The ability to serve as the city’s mayor is not what sets the new installment of “Sim City” apart from its predecessors — it’s the ease with which you can build up that city.
If you manage to look past the DRM debacle that led to endless problems for early adopters of the game, you’ll find that “SimCity” is one of the most approachable city building simulations ever. The largest obstacle you’ll likely face is the 15,000 simoleon starting budget.
Proper road placement and building zoning are the keys to any successful city, but the challenge comes in the form of managing finances and appeasing the needs of your citizens. Maintaining a clear focus for your city is essential as the actual space allotted to each virtual city is incredibly limited.
Fortunately, “SimCity” makes it both fun and easy to place roads, zone areas for specific growth, and build parks and attractions. With a wealth of data maps and information available about almost every aspect of your city, you’ll never waste time wondering what you should be doing to accomplish your goals. Advisors pop-up with friendly messages, giving you recommendations that usually guide you down the right path.
Instead of creating massive cities, Maxis has opted to create a region system that links cities together. Instead of creating and running cities independently, all players are required to claim a plot of land within a larger region. All of the cities within that region share certain technologies and can trade resources, products and services. A city dedicated to taking out garbage will use its vast garbage truck fleet to collect trash from neighboring cities, as well as from its own.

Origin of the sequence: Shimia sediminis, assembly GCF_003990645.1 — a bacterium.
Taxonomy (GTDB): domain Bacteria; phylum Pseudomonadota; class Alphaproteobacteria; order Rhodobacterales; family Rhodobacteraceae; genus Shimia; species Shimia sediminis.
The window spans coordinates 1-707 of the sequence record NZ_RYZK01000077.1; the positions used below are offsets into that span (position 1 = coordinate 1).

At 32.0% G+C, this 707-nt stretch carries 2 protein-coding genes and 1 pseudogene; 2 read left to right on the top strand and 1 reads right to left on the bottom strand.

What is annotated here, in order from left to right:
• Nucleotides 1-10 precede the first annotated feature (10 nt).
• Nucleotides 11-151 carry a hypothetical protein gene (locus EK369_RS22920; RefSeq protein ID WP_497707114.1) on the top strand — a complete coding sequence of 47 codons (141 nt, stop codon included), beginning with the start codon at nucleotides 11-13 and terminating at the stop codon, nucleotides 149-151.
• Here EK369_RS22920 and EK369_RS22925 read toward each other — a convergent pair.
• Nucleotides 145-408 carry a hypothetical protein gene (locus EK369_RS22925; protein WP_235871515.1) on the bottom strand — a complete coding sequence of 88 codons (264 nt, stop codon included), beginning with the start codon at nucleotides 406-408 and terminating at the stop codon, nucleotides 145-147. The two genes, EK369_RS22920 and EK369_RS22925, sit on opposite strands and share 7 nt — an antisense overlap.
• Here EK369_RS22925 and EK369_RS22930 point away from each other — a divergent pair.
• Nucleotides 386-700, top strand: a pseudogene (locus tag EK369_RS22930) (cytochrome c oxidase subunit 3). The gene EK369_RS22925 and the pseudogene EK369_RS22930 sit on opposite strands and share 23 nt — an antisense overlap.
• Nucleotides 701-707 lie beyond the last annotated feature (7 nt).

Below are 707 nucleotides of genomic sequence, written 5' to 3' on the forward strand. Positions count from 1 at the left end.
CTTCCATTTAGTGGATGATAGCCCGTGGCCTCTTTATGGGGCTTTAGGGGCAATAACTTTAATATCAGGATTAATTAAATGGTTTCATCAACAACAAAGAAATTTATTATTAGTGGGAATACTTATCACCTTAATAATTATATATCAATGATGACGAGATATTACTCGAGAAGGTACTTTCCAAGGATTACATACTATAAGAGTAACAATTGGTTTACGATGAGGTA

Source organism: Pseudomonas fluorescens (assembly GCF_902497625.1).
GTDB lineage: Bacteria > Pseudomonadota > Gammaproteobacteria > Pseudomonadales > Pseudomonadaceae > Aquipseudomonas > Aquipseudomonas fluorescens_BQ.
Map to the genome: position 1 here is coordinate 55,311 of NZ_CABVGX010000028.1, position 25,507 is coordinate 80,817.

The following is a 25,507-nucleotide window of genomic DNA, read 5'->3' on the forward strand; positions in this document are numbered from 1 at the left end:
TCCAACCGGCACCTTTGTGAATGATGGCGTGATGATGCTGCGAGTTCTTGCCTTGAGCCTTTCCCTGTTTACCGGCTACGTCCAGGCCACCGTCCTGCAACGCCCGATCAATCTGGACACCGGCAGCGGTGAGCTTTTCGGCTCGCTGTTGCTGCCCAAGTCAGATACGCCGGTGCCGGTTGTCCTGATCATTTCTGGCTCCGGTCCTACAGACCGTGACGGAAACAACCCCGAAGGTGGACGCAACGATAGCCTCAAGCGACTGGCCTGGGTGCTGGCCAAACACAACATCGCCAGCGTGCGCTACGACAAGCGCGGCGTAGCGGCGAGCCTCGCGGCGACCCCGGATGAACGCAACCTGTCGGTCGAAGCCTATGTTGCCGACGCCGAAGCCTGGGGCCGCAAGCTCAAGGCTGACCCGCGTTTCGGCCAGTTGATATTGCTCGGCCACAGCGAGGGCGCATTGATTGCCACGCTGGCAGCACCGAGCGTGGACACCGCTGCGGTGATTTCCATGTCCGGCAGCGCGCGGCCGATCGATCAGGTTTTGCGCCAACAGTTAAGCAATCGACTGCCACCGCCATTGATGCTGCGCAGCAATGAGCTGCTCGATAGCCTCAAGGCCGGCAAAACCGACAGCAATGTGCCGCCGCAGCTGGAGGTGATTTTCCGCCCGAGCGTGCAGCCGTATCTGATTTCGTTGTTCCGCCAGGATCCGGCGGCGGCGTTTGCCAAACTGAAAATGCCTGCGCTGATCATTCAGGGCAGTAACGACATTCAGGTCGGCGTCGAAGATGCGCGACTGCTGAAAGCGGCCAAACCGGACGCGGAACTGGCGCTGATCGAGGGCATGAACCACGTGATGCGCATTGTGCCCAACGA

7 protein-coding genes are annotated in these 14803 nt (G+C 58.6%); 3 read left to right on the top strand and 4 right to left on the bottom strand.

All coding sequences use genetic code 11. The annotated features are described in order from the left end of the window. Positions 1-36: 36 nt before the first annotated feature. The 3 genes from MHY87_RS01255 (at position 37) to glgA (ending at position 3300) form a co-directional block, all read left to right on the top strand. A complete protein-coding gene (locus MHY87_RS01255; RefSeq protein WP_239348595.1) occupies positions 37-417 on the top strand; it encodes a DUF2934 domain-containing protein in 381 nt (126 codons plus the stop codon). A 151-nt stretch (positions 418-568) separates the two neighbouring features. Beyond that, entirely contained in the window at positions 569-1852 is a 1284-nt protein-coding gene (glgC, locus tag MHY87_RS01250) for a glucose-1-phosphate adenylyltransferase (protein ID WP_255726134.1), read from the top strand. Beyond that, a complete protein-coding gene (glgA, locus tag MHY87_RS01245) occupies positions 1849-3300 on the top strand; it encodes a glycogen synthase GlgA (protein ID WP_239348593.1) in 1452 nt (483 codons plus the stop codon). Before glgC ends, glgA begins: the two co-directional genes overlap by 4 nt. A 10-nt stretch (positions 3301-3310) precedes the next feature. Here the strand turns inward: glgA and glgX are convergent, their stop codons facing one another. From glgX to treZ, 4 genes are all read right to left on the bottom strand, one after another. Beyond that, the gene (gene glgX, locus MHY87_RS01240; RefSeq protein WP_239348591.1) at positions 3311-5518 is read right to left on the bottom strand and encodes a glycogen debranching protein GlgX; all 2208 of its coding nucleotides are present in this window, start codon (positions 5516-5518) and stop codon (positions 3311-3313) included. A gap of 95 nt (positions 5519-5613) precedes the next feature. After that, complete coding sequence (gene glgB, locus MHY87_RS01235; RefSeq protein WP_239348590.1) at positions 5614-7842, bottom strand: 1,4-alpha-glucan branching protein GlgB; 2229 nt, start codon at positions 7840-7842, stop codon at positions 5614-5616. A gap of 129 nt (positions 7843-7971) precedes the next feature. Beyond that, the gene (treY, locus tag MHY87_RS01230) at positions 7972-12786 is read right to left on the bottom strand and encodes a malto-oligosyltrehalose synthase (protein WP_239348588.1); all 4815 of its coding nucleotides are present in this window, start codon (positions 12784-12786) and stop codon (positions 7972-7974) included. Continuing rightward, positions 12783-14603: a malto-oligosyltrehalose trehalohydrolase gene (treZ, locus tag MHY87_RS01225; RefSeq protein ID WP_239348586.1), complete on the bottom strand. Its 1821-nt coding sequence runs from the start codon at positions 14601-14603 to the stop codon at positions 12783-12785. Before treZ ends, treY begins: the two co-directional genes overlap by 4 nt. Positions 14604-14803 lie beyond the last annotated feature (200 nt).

The beauty of this new approach to city building is it really makes for a meaningful cooperative experience. Although this works at its best when all of the mayors communicate with each other to avoid overlapping industries and research, it still plays a significant part, even if you’re jumping into a random public region.
This all breaks apart when you treat the game like any other “SimCity” game. The size of each city is restricted to the point that you really can’t hope to dominate or even start to enter every single industry. Focusing on a single purpose for each city is definitely necessary. A large tourist destination can’t afford to export power to regional cities.
These overarching changes to the way the game is played aren’t necessarily good or bad. Rather, they’re a huge change from what most players are used to.
Amid the immense coverage of the “SimCity” launch’s failure, Maxis has created a game that manages to modernize the “SimCity” franchise, while maintaining the very things that make the series what it is. You may no longer be able to build gigantic cities that stretch across the screen, but you’ll be able to build cities connected to a larger region.